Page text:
Feathered Bastard

Joe Arpaio's Deputy Charley Armendariz Implicated MCSO "Command Staff," Says Activist Lydia Guzman

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See also: Deputy's Death Opens the Door Onto a World of Corruption in Sheriff Joe's MCSO

He also claimed he was getting harassed because of his sexual preference. Armendariz was openly gay, and had even marched in a local gay pride parade.

Armendariz related that one fellow deputy told him to "not act so gay."

When Armendariz complained to a supervisor, the supervisor shrugged, saying, "Well, what did you expect?"

Guzman says Armendariz was visibly shaken when she met him.

"He was scared," explains Guzman. "His lip was shaking, his eye was twitching because he was scared. At some point, he started crying, while I'm talking to him. He said, `I need to talk with someone, who do I talk to?'"

It was no secret that Guzman had contacts with the U.S. Department of Justice and with the FBI. She had mentioned this to the local media several times and had been deposed about her DOJ contacts by Arpaio's lawyers. That's why Armendariz reached out to her, says Guzman.

Guzman contacted the DOJ and the FBI to tell them about Armendariz. The FBI referred her to the DOJ.

DOJ staff told her that they could not meet with Armendariz. It was a conflict because he was employed by the MCSO, and was represented by MCSO's lawyers, as he was both a witness in Melendres and in a separate DOJ lawsuit having to do with racial profiling and abuse of power.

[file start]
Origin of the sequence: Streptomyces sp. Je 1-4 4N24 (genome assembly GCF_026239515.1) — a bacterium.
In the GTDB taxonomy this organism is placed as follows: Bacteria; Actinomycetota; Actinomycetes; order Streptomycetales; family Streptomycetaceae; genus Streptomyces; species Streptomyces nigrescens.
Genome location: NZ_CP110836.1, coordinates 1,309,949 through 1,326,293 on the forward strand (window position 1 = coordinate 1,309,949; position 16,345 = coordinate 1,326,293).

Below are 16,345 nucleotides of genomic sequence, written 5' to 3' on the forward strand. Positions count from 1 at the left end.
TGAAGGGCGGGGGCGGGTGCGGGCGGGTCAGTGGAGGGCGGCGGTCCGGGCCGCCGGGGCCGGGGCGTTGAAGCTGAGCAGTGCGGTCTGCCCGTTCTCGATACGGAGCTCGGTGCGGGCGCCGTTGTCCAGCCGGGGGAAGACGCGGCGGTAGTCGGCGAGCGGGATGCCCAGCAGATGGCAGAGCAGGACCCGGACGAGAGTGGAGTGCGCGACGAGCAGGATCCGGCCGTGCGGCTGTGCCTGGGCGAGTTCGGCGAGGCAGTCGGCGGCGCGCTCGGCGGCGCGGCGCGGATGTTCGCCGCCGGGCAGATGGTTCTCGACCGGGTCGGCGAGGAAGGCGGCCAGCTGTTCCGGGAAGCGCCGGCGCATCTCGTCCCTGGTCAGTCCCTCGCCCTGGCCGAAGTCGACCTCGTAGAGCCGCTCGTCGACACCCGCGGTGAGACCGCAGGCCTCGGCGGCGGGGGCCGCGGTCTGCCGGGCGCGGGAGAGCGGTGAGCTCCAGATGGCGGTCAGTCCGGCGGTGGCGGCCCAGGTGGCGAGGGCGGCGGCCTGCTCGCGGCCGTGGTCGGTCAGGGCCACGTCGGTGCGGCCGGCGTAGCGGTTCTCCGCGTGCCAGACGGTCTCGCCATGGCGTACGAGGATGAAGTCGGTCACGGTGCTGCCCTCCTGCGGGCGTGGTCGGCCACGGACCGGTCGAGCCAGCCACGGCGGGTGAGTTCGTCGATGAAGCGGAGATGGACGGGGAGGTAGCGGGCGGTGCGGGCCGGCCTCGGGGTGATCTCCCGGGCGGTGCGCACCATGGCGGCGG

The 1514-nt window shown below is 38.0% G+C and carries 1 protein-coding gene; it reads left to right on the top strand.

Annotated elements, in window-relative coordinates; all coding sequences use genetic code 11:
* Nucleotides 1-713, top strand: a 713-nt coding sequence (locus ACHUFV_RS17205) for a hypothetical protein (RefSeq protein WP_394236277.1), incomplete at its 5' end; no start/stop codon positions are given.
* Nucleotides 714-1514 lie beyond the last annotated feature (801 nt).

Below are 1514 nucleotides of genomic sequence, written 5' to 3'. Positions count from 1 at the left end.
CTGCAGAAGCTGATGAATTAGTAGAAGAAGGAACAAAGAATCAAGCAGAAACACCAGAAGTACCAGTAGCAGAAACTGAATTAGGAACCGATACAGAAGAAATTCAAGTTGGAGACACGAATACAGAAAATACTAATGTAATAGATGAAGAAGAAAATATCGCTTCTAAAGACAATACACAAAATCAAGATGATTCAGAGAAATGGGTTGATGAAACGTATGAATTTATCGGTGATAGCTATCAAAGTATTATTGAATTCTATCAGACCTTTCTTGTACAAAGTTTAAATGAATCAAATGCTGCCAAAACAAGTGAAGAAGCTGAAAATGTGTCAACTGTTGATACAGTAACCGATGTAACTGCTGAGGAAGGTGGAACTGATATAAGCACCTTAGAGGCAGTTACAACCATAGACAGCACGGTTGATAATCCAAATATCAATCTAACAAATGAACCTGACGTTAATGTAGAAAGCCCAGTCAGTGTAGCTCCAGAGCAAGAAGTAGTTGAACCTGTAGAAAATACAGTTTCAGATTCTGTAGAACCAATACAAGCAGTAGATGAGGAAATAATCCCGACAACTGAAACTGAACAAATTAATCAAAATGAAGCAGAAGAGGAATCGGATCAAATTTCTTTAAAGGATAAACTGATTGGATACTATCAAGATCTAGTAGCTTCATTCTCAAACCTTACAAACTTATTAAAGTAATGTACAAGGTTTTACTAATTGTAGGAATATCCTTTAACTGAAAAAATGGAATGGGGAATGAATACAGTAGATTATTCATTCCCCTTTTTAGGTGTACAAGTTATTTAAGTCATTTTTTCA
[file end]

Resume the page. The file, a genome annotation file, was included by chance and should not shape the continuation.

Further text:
"I was told that once he had another job, then the DOJ could speak with him," she says.

In August 2013, a couple of months after federal Judge G. Murray Snow found Arpaio and his office guilty of racial profiling in Melendres, Guzman says Armendariz contacted her again via text, through what she says was an anonymous Google number.

Guzman shared screenshots of the text messages with me. In one, Armendariz told her that "people are leaving" the MCSO because of "the cover-ups and how they are treated."

He related that the MCSO's Human Smuggling Unit was still active and had not been disbanded, as some thought.

"They are still a unit and working," he wrote. "It's business as usual."

(Note: The MCSO recently confirmed to me that the HSU still exists, and is part of the Special Investigations Division. I was also told it will be renamed soon, but the MCSO would not say what the new name will be.)

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Stephen is a former staff writer and columnist at Phoenix New Times.
Contact: Stephen Lemons